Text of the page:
Monday, 25 November 2013

Respected, revered and admired - Lily Jones

Regular readers will be all too aware of my of food philosophy. It is not only a wonderfully expressive and creative medium, but an achievable and affordable way of bringing a little magic into everyday life. One only needs to look at some of the brilliant, beautiful and even bizarre treats that are being created by the country’s culinary alchemists to see just what is possible with even humble ingredients. Such virtuoso’s are not content to just satisfy and sustain, they want to titillate, provoke and challenge. They want to give every single customer a moment to savour and an experience to remember. They are an inspiration to so many, myself included and none moreso than Lily Jones of Lily Vanilli.

Lily is uninterested in the tired and tedious. Her business is the delectable, the fantastical and the tantalising, from beautiful bespoke cakes to cheeky little tarts, pastries, cupcakes and confections. Her clientele is rightly celebrated, but the real star of the show is her baking, which is as enticing as it is inspired. I have been a massive fan for a long time, so I was delighted to have the opportunity to recently ask her a few quick questions…

Why baking?

It's a long term hobby, I find it relaxes and inspires me.

How did you become a baker?

Just by doing it! Reading & practice.

Lily Vanilli is well known for its outlandish and fantastical cakes. What has been the most unusual cake you have created?

I once made a cake replica of a lady's boyfriend's head - it was her Valentine's gift to him. They just asked me to make their engagement cake so I think it went down well!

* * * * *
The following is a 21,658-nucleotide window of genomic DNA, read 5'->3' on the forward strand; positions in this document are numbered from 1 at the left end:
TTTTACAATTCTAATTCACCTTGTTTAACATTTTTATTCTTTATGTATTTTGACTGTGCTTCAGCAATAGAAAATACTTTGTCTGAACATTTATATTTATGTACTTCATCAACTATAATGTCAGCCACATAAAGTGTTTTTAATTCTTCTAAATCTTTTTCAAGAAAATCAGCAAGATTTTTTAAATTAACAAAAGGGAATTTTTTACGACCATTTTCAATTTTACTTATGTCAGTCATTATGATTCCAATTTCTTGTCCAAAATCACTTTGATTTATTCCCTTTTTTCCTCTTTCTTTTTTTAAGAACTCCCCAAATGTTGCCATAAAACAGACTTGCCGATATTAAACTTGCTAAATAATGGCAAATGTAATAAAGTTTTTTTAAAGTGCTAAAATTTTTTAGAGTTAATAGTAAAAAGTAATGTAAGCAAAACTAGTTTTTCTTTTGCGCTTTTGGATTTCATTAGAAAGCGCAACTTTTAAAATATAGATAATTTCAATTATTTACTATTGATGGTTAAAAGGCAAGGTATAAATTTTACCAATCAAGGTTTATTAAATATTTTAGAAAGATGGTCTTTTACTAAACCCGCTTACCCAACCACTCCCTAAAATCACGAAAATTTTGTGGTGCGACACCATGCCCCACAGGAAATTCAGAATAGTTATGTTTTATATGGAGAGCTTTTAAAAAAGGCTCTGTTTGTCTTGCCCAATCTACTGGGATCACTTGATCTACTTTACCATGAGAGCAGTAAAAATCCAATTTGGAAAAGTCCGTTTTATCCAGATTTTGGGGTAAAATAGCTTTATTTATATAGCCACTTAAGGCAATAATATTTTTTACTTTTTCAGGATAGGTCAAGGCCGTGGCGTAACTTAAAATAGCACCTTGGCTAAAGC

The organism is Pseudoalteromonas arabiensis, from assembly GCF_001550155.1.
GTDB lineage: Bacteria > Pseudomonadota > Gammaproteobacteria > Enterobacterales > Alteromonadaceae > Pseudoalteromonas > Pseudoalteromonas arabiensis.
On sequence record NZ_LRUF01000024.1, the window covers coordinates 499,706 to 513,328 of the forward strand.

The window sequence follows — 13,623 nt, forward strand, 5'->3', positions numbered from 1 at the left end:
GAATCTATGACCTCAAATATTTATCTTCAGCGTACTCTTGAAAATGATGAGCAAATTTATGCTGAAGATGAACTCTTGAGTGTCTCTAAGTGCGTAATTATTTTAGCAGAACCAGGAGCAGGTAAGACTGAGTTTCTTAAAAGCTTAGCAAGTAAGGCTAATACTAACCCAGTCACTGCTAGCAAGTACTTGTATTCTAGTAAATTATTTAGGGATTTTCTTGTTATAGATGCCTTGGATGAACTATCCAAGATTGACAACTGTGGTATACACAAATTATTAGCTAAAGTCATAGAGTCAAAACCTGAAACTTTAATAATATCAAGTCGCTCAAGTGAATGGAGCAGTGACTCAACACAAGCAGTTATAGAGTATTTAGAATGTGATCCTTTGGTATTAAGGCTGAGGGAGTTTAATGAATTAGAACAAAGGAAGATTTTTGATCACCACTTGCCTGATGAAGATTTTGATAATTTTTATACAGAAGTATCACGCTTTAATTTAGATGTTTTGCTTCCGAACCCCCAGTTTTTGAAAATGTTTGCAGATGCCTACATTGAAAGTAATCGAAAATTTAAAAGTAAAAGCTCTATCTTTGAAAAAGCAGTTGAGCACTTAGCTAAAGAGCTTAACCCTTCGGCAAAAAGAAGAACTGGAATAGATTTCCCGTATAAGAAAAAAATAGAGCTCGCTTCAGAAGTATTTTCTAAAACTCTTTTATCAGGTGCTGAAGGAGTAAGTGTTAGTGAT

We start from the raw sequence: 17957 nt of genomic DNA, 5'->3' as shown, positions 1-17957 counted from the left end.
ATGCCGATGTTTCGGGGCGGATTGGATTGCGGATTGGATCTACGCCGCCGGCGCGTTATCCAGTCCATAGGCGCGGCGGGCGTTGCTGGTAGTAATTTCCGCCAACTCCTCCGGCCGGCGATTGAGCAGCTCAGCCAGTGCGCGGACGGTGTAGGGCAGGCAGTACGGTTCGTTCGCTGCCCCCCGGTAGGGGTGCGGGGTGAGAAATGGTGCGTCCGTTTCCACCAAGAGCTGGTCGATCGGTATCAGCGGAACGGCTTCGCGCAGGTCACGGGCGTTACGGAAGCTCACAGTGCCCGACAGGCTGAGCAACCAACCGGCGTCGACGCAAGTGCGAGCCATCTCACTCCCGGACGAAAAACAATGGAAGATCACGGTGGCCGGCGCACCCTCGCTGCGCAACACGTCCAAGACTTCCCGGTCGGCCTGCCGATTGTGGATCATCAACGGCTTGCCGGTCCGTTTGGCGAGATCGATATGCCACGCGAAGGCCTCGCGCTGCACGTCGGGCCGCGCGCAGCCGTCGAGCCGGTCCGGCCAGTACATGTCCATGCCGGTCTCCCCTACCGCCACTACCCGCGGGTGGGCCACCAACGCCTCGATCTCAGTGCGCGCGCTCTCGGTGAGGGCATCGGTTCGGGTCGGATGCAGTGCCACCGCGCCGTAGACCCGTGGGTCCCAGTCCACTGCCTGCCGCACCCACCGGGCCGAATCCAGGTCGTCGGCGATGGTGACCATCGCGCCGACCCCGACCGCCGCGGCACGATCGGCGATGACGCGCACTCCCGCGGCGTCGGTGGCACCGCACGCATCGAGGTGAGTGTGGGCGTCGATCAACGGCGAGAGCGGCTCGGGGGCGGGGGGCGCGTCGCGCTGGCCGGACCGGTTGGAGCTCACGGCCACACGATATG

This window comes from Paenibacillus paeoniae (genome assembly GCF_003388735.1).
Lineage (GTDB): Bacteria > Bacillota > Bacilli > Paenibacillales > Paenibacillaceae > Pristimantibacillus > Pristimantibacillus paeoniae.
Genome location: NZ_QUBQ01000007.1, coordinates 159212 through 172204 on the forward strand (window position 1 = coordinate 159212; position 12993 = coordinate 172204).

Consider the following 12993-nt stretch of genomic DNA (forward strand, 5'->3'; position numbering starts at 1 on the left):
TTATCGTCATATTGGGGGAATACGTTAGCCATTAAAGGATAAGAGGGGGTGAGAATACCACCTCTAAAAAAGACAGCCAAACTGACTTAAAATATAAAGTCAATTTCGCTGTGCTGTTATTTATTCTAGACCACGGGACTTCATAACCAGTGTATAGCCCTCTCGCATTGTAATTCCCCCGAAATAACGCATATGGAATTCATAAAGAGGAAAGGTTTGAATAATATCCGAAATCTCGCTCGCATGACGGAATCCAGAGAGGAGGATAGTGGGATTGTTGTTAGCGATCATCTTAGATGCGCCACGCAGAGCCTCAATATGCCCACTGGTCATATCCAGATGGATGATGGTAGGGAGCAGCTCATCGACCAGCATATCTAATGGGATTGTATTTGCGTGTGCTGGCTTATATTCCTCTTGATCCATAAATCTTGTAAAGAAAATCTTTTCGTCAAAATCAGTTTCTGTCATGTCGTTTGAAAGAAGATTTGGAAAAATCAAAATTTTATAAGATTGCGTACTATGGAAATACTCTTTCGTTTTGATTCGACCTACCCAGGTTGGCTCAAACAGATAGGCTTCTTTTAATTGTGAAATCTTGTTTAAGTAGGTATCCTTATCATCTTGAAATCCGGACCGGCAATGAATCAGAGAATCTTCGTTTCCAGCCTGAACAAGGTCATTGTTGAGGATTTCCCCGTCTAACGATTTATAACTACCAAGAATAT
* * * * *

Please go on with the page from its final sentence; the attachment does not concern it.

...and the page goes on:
What inspires you?

Old cook books, ingredients, the changing of the seasons, colours, flowers, buildings, jewellery. East London, Kerala.

What is the most popular type of cake you sell? Why do you think that is?

It changes all the time - I never make the same cake twice for an order and we make new things for the bakery each week that generally all sell out. Its hard to beat a chocolate brownie and a sausage roll though.

What is you favourite cake to make and to eat?

It changes all the time!

Have you had any baking disasters?

Yeah, but it's generally a structural issue.

What's next for you and your business?

I'm currently working on a bakery project in Kerala, South India.

What cake should everyone learn to bake?

Start basic and then make it your own - everyone should learn to bake their own, personal dream cake.

What single piece of advice would you give to aspiring bakers?

Learn in the style of Karate Kid - cover the basics over and over until you are a master - then you can develop your own style.

For more information please visit Lily Vanilli's beautiful baking book Sweet Tooth is published by Canongate books

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